A Way Out Review
After competing A Way Out, it’s easy to see why outspoken Director Josef Fares is so excited about his latest game. It’s really good. Is it conventional? Not really, as A Way Out offers players only one way to play, and that’s cooperatively with a friend. While co-op is something that many games include as a feature, this narrow focus allows the small Swedish studio, Hazelight, to handcraft a game that’s built around it and it shows.
Players must choose between one of two characters. Both men, Vincent and Leo, have just arrived in prison and it’s quickly discovered that the pair have a common enemy. Vincent is a banker who’s seemingly been set-up by a mysterious criminal figure named Harvey for the death of his brother. Leo, on the other hand, was involved in a heist where he was betrayed by the same man. The pair become neighbors at the prison, where they formulate a plan to bust out of jail and seek revenge. While it’s a slow burn, A Way Out is a wild ride of a story with many film influences found within.
The gameplay of A Way Out is unique. Players can only play this game with another person, and it’s played in split-screen whether playing locally or online. It’s an interesting tactic, but one that allows for both players to experience the story of each character. This cooperative gameplay features a lot of the things that you’ve come to expect from this type of game. Players work together to solve puzzles, mainly through quick time events and simple button prompts. The story puts players in a diverse series of settings. This ranges from life in prison, to a daring escape, and then life on the run. These settings range from tense stealth sequences where the players must work in concert to avoid detection, to all-out action sequences that involve large scale shootouts and driving.
Players can select different approaches when tackling various scenarios. As each character has a unique personality, the team of players must choose a path to take. Whether that be Leo’s more brazen approach or Vincent’s more level-headed tactics. While the game does appear to be fairly linear for the majority, there is an opportunity to see new dialogue options or gameplay aspects if one path or dialogue option is chosen over another one. Each area of the game also has a variety of different NPC characters to talk to, mini-games to try, and of course, the main objectives. While this might not sound like something groundbreaking, our cooperative experience saw us growing competitive and taking a break from the main path to throw horseshoes, play basketball, baseball, and a near 20 minute button mashing contest in arm wrestling. You develop a bond with the other player.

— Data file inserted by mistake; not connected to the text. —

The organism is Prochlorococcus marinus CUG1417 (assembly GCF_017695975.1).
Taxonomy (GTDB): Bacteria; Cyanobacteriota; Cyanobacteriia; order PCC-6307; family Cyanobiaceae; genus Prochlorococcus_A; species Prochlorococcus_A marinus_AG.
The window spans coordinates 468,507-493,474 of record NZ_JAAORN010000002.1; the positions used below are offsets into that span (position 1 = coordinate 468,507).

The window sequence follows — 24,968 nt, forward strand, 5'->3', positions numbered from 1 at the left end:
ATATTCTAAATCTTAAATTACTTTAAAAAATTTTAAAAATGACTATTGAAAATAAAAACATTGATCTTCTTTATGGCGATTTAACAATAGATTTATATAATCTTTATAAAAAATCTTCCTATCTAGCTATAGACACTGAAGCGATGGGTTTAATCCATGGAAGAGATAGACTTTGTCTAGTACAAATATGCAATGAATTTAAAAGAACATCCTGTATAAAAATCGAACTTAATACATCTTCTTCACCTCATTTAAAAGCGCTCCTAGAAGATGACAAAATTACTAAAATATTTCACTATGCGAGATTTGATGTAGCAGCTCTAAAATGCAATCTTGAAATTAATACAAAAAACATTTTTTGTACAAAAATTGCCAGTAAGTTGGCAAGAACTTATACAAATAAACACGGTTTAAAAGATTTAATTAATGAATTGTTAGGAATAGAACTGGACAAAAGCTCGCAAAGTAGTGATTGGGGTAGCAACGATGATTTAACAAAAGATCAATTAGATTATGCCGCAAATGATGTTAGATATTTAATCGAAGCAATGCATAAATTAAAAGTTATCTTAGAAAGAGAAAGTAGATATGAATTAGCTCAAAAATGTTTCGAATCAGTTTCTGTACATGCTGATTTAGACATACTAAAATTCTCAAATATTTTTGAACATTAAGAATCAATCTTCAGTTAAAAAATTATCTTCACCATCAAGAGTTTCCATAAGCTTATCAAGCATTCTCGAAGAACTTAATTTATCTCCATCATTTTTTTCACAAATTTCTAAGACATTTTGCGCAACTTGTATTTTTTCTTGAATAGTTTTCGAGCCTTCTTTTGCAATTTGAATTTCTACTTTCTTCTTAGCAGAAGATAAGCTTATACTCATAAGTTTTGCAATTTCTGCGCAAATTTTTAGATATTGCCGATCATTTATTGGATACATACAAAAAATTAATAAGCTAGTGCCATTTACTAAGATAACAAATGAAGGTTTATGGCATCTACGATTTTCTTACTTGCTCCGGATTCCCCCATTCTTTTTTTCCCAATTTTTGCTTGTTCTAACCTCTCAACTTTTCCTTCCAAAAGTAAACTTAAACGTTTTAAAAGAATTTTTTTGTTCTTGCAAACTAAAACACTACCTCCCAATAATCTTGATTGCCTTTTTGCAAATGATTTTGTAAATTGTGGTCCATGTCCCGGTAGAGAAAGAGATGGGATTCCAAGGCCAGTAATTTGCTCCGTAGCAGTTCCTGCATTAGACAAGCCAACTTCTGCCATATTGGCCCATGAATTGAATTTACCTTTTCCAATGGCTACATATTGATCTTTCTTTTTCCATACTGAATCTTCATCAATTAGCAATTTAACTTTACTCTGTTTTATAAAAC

There are plenty of peaks and valleys to the action. While one moment the game will have you frantically on the run from authorities, the next will see you in a character building segment where players are introduced to the families of the men, humanizing each of the criminals. By the end of A Way Out you can’t help but to have built an affinity for each, and that’s a testament to the great writing of the game. A Way Out is on the short side when it comes to run time, but the game uses this time wisely to deliver equal amounts of entertaining gameplay and story.